In this paper we examine the effects of valence in a continuous spatial voting model with two incumbent candidates and a potential entrant. All candidates are rank-motivated. We first consider the case where the low valence incumbent (LVC) and the entrant have zero valence, whereas the valence of the high valence incumbent (HVC) is positive. We show that a sufficiently large valence of HVC guarantees a unique equilibrium, where the two incumbents prevent the entry of the third candidate. We also show that an increase in valence allows HVC to adopt a more centrist policy position, while LVC selects a more extreme position. We also examine the existence of equilibrium for the cases where the LVC has higher or lower valence than the entrant.
In the article the results of the validation of a novel method for assessment of an emotional state called core affect - 12-Point Affect Circumplex Scales, Adjective Format, developed by M. Yik, J.A. Russell and J.H. Steiger, is introduced. This methodology allows to assess core affect – elementary emotion state which lies in the core of every emotion and represents an integral unit consisting of two factors which every person feels permanently – valence (pleasure-displeasure) and arousal (activation-deactivation). The adaptation of the test was conducted on the sample of 200 random individuals. In order to evaluate the construct validity, correlation analysis with the results of three other tests was performed: C. Izard's Differential Emotion Scale, Self-assessment of the Emotional State by A. Wessman and D. Ricks method and the method for Evaluation of psychological activation, interest, emotional tone, tension and comfort by L.A. Kurgansky and T.A. Nemchin. Cronbach's alpha for each scale was estimated. The results of the psychometric check of the instrument allow to infer high levels of reliability and construct validity. Practical importance of the instrument consists in it's applicability for the assessment of human's emotional state even when the object of the feeling is not obvious.
The well-known modern dimensional models of affect include two or three dimensions. They are typically based on self-reports using English emotion terms. It remains unclear to what extent these models can be applied to different cultures and languages. The present study is aimed at finding the dimensions underlying the descriptions of emotional states in Russian and suggests a structural model of affect based on these findings. At the first stage, a comprehensive list of Russian nouns denoting emotional states was compiled. It comprised 330 words and was reduced to a list of 56 words. At the second stage, participants rated their emotional states using this list. The exploratory factor analysis yielded three dimensions that underlay participant descriptions of the emotional states – negative affect with low activation, positive affect with high activation, and tension. This structure has at least three notable features. First, valence is not a bipolar factor like in some other structural models of affect. Instead, it splits into two orthogonal factors. Second, valence is somewhat related to arousal, namely positive affect is associated with high arousal and negative affect with low arousal. Third, emotional states related to tension and uncertainty form a separate factor. This factor presumably reflects pure tension independent from valence. This model can be used for developing Russian-based measures for the assessment of mood.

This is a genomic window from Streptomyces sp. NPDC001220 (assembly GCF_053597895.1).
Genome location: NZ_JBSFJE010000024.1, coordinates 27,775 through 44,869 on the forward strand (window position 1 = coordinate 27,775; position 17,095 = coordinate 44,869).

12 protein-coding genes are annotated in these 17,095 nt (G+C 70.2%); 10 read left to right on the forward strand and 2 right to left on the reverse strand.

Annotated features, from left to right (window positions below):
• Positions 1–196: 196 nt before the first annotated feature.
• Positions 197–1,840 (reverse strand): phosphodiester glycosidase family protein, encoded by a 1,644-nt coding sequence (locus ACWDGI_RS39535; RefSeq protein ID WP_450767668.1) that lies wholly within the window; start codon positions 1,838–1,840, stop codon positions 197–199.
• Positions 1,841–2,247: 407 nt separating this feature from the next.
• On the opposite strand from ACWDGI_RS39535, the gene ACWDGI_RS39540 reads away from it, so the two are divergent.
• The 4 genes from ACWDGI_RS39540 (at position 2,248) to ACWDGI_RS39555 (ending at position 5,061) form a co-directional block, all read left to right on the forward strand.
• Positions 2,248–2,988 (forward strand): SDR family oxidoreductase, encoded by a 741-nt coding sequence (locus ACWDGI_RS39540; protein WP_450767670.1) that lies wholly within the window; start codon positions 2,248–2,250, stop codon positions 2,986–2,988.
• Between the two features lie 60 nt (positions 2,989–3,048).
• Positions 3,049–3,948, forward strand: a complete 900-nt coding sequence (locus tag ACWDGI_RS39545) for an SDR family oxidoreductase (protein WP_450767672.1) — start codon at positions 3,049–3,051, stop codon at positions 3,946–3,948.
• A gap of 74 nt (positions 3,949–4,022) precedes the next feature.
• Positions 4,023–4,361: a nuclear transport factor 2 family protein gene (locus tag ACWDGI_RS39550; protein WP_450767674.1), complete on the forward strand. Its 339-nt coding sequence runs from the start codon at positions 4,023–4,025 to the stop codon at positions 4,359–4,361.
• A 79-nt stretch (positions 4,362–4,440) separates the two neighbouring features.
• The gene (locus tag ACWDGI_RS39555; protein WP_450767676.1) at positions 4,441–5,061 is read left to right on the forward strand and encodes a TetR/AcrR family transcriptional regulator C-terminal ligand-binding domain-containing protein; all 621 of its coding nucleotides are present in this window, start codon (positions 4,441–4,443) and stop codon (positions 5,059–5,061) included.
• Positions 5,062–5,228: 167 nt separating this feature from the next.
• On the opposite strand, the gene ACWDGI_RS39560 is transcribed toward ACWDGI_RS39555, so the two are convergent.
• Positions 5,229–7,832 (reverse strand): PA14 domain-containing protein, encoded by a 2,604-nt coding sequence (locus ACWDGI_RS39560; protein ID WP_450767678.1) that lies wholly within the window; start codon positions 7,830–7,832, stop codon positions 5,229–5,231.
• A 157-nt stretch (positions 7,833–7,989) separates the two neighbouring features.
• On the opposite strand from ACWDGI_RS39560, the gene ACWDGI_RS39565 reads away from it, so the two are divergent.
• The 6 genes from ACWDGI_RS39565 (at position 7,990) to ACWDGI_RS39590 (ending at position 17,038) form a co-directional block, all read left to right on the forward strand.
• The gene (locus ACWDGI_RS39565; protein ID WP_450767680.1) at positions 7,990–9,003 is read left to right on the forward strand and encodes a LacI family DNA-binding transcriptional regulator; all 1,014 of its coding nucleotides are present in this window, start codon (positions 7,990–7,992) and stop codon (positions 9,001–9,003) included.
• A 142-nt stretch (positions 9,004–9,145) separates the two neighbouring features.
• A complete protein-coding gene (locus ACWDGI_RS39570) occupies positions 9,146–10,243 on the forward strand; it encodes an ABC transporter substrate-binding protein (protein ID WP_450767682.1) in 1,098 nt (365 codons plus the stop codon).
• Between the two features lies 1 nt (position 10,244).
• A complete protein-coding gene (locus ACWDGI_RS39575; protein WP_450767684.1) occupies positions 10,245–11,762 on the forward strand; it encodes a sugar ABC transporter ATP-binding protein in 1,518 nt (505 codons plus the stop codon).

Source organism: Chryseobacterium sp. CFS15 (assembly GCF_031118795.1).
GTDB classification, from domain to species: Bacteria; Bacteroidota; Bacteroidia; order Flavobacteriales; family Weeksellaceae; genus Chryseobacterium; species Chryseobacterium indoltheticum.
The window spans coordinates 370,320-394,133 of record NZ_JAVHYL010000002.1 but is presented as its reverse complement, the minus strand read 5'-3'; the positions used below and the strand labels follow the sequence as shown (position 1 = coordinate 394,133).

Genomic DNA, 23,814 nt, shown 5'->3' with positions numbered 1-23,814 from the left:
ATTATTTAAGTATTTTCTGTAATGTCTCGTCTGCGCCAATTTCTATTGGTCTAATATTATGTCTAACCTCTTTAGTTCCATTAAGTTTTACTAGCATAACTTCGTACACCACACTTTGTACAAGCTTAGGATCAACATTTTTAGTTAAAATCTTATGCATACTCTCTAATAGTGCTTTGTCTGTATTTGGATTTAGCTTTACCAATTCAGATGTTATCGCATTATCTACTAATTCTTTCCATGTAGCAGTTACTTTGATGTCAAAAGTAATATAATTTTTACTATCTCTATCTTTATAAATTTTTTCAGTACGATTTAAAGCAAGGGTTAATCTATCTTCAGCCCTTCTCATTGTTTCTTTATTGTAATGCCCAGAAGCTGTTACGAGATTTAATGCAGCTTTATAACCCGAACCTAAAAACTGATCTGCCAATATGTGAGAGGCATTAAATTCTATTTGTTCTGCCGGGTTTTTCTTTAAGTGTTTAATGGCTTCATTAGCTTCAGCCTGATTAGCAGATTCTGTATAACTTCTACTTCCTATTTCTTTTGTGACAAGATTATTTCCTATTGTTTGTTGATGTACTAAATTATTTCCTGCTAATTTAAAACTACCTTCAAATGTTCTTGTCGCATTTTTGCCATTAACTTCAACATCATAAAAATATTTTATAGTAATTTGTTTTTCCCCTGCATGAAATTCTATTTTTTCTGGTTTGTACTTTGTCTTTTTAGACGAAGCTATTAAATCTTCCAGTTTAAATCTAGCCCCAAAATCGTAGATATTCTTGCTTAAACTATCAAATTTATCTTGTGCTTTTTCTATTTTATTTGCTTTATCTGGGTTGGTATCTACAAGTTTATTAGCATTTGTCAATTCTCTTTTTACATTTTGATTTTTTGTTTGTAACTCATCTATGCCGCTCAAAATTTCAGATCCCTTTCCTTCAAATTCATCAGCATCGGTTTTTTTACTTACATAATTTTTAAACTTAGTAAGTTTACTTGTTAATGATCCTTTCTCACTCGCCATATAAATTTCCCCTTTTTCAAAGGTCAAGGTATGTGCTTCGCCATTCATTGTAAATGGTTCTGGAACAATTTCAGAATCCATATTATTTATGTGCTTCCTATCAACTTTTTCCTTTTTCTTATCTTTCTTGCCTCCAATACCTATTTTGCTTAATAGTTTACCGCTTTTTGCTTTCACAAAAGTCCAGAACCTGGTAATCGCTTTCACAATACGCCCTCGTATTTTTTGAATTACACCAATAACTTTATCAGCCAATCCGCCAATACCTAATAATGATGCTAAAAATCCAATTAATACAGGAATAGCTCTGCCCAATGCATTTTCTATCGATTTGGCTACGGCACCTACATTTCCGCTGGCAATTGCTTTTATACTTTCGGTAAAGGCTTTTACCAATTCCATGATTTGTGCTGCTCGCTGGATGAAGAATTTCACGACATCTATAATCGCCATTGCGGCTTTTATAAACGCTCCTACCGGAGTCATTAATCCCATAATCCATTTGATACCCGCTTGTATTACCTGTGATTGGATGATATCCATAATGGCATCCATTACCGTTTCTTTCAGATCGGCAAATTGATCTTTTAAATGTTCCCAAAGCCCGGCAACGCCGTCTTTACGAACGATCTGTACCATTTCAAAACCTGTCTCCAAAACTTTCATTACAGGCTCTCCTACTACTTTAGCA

This article describes the expierence of studying factors influencing the social well-being of educational migrants as mesured by means of a psychological well-being scale (A. Perrudet-Badoux, G.A. Mendelsohn, J.Chiche, 1988) previously adapted for Russian by M.V. Sokolova. A statistical analysis of the scale's reliability is performed. Trends in dynamics of subjective well-being are indentified on the basis the correlations analysis between the condbtbions of adaptation and its success rate, and potential mechanisms for developing subjective well-being among student migrants living in student hostels are described. Particular attention is paid to commuting as a factor of adaptation.
The distractive effects on attentional task performance in different paradigms are analyzed in this paper. I demonstrate how distractors may negatively affect (interference effect), positively (redundancy effect) or neutrally (null effect). Distractor effects described in literature are classified in accordance with their hypothetical source. The general rule of the theory is also introduced. It contains the formal prediction of the particular distractor effect, based on entropy and redundancy measures from the mathematical theory of communication (Shannon, 1948). Single- vs dual-process frameworks are considered for hypothetical mechanisms which underpin the distractor effects. Distractor profiles (DPs) are also introduced for the formalization and simple visualization of experimental data concerning the distractor effects. Typical shapes of DPs and their interpretations are discussed with examples from three frequently cited experiments. Finally, the paper introduces hierarchical hypothesis that states the level-fashion modulating interrelations between distractor effects of different classes.